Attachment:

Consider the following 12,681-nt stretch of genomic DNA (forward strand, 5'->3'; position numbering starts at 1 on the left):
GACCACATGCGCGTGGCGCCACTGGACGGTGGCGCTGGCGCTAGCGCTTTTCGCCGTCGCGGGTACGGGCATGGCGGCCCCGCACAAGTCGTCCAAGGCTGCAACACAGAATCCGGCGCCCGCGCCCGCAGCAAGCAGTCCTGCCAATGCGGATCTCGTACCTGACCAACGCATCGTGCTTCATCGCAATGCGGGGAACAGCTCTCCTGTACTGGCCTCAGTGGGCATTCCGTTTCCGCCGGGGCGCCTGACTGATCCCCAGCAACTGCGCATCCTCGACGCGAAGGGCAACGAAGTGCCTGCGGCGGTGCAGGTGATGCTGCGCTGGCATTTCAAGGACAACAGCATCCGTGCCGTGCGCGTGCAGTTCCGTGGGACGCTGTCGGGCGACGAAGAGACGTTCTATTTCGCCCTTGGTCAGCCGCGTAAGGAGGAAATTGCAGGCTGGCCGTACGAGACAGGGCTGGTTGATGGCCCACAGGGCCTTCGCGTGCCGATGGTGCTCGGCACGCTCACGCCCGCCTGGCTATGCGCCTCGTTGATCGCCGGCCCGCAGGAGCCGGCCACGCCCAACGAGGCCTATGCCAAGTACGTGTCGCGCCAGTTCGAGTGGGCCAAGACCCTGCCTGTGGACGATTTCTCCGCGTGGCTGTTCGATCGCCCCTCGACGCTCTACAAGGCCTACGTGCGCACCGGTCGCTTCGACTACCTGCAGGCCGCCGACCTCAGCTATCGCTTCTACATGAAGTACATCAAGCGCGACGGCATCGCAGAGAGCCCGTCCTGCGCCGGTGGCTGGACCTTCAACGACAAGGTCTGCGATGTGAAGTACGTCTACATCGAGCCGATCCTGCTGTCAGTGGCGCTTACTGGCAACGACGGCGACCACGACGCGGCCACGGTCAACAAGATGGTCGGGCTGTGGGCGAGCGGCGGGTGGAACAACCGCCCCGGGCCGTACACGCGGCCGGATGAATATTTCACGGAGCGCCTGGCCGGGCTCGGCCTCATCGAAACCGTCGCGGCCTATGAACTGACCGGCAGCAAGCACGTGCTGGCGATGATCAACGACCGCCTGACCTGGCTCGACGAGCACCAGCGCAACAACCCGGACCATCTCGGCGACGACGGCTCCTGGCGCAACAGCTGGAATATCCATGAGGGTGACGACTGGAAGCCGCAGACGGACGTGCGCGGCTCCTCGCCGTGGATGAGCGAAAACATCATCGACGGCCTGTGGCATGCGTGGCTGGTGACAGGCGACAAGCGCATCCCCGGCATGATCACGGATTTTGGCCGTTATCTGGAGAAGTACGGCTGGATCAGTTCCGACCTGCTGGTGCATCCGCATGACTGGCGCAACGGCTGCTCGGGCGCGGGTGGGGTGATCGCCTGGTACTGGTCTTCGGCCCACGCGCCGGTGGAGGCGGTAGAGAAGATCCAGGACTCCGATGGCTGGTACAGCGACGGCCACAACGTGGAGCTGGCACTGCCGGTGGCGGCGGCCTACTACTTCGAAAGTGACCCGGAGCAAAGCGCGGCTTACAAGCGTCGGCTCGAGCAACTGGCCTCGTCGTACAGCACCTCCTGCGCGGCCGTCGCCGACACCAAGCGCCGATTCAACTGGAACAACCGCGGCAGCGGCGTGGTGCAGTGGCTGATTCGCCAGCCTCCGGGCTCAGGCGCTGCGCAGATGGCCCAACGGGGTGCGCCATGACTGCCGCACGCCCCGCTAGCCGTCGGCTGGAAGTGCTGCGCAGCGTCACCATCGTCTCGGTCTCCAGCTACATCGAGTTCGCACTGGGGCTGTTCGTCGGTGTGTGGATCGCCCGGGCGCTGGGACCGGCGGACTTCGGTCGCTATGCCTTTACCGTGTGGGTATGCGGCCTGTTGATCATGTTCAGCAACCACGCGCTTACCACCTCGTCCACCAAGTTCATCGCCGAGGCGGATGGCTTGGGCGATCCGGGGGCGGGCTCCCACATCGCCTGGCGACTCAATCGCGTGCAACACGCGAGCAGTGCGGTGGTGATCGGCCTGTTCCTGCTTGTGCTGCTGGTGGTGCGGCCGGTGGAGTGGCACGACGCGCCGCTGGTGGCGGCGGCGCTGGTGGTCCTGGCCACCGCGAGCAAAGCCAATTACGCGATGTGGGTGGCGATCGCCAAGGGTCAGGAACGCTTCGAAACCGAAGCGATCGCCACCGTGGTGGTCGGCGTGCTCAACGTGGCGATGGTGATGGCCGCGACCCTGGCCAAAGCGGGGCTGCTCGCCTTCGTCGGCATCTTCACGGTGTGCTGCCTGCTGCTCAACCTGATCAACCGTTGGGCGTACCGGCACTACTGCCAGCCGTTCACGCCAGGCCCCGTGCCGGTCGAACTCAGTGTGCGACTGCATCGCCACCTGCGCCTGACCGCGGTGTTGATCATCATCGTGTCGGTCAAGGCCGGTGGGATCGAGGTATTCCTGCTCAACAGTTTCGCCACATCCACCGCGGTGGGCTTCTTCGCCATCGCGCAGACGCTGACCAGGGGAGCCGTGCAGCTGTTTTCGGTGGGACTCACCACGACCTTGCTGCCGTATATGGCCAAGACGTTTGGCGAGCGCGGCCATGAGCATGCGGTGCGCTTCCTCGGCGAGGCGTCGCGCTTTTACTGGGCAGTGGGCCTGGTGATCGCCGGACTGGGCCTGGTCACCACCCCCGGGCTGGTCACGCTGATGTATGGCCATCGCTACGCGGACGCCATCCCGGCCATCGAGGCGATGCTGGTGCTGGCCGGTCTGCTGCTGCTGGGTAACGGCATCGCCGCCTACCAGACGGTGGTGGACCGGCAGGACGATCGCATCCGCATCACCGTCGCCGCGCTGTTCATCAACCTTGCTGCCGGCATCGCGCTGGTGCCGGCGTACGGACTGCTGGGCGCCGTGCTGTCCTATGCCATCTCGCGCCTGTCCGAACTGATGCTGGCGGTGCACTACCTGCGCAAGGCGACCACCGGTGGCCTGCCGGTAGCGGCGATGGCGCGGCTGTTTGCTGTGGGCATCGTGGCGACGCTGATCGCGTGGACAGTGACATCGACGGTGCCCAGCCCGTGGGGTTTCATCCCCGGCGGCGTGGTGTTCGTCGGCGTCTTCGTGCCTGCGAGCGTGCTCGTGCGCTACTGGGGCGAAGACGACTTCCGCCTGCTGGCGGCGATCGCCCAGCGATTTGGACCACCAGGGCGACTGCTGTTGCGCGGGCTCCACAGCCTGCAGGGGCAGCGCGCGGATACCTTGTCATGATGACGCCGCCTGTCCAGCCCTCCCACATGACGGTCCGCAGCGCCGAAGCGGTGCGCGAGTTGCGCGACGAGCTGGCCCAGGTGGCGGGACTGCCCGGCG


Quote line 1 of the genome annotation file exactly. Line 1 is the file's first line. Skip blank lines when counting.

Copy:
Consider the following 12,681-nt stretch of genomic DNA (forward strand, 5'->3'; position numbering starts at 1 on the left):